I hope you have some furry friends or other nonhuman companions to help you through these difficult times. Cuddles, fussing and talking to our beloveds helps with the feeling of isolation, loneliness and the long days.

But should you need a chat with a fellow human please don’t forget we are always here, willing and able to listen and help where we can. info@coombersewell.co.uk

Phoenix from the Ashes – Happy New Year!

My first company was called HG Phoenix.  It didn’t last long – I met Joyce and it quickly got absorbed into what is now CoomberSewell Enterprises.  As any business which has survived the ashes of 2020 may be doing right now, I’ve been thinking about the symbolism of the phoenix from the ashes. I’ve been thinking about the future and how sometimes to move forward, we need to acknowledge our backgrounds and how we are the product of our upbringings, for good or ill.

New Beginnings

When I started HG Phoenix, I’d just resigned from a job with a boss who later had a class action taken out against them for bullying.  The choice of Phoenix was the obvious one. I was rising from the ashes of my tattered confidence, but there was also a family connection.  My mum always told stories of a distant ancestor called Sarah Phoenix Perfect, who, she had always been led to believe ‘came from the gypsies’.  I couldn’t call the company ‘Perfect Proofreading’. That would be opening myself up to all sorts of trouble, but I had always had a romantic fascination with SPP, as I call her in my head. I never believed the ‘gypsy’ tales but resolved that if I ever wrote romantic or erotic fiction, this would be my pen name.  I haven’t written the novel (yet). Years on however, my parents have genealogy as their major non-faith pastime and it turns out its probably true. SPP is real, and she was adopted into the family from a traveller background.  As my theology colleague Steven Horne can attest, traveller records can be a little… oral, so after that, the trail goes cold.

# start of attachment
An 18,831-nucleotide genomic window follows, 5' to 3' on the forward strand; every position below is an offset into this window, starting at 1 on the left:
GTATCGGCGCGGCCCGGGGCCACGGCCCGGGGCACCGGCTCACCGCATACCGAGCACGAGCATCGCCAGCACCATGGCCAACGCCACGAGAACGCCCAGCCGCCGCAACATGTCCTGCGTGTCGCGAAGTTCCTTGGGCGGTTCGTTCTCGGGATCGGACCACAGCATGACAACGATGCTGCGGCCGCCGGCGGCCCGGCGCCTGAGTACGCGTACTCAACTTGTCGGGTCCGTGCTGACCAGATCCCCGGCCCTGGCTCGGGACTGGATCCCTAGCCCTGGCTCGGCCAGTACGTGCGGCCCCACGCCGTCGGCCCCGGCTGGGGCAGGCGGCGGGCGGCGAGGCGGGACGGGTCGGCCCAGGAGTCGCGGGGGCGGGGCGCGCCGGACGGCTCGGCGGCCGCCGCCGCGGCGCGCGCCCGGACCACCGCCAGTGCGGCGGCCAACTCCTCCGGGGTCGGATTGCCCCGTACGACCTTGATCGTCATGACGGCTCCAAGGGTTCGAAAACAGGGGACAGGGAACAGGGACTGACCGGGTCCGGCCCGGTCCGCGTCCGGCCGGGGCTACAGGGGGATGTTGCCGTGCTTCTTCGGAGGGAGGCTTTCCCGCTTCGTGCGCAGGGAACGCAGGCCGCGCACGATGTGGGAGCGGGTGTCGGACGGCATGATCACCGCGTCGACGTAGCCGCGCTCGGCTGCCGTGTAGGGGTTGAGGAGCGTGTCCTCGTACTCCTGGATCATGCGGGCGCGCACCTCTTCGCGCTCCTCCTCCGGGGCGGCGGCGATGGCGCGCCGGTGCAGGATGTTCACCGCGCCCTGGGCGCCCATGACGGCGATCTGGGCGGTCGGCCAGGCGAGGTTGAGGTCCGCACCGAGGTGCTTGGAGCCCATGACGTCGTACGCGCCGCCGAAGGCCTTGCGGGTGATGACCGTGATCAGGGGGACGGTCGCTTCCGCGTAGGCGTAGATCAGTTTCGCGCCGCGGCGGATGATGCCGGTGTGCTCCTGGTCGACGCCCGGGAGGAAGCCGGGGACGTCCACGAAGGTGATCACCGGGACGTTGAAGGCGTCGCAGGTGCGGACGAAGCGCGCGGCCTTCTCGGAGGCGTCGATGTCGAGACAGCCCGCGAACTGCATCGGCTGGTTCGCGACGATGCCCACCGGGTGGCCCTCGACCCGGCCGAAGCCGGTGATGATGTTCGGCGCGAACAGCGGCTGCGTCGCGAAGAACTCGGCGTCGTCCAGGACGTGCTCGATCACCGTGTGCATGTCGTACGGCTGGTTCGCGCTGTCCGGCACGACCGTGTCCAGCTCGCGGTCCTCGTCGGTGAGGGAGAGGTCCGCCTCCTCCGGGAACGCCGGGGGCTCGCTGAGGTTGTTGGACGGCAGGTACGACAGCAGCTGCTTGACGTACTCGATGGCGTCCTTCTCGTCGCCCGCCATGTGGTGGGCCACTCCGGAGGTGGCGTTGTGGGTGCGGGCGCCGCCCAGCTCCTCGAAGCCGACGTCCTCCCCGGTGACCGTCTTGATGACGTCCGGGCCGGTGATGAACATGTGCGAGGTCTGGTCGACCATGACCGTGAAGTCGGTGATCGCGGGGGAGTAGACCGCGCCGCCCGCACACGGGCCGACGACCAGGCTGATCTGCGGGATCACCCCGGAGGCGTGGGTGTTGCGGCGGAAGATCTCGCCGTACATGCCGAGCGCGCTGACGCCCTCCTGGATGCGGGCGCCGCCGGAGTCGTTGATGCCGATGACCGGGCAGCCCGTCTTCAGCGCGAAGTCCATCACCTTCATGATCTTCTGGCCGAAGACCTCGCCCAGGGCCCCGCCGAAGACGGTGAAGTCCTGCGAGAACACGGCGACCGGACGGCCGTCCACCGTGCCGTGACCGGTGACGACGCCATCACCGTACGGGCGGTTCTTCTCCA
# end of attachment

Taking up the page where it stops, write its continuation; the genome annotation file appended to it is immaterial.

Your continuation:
Background

The HG was simple – my father’s middle initials, and I’ve always been a Daddy’s girl.  It was with my parents’ faith in me, and encouragement from an unforeseen quarter, that I set out on my new adventure.  The internationally renowned jazz singer and radio presenter Clare Teal, who I knew a little and whose opinion I value to this day, encouraged me to do what I was passionate about and made me happy. The rest would follow.  The path has been winding, but CoomberSewell Enterprises is a quietly successful business.  Some people question the use of the word Enterprises, but we use it as a reflection of our mindset; innovative, enterprising, hopeful and kind.

Moving Forward

As you shake the ashes of 2020 off your feet, whatever it has cost you whether that is your job, family members or security, I encourage you to look at the strong foundations your upbringing has provided you, however barren the landscape looks.  I totally acknowledge my good fortune in my upbringing in have hard working parents who instilled strong values in me.  No family situation is perfect, and others will have got their strengths and values despite their upbringing.  Nevertheless, that is where the stories we tell ourselves are rooted.  If you are having trouble seeing the wood from the ash, do contact us for a mentoring session with Joyce.